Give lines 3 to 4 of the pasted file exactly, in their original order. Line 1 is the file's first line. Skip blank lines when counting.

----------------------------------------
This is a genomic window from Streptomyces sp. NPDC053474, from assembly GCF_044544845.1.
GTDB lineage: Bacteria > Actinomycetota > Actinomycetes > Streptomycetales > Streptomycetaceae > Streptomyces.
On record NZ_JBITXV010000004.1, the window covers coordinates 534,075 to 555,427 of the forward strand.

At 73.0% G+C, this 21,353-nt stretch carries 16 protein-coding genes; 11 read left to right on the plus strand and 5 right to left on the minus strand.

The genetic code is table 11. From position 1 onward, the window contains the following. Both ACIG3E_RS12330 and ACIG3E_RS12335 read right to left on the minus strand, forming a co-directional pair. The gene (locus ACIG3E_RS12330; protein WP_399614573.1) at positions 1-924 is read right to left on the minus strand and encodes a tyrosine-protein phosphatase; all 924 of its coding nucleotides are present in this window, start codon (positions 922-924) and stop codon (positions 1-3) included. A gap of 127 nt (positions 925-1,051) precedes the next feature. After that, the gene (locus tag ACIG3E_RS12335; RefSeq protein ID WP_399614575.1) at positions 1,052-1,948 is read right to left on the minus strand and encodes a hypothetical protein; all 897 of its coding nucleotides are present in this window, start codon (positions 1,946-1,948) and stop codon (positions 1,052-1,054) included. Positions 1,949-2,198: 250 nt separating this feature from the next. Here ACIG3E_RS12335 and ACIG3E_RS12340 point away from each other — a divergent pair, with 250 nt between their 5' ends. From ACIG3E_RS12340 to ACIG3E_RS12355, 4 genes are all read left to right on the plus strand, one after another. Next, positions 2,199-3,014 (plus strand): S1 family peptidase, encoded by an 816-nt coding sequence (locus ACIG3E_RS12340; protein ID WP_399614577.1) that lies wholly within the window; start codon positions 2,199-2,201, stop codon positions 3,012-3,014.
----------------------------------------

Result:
On record NZ_JBITXV010000004.1, the window covers coordinates 534,075 to 555,427 of the forward strand.

At 73.0% G+C, this 21,353-nt stretch carries 16 protein-coding genes; 11 read left to right on the plus strand and 5 right to left on the minus strand.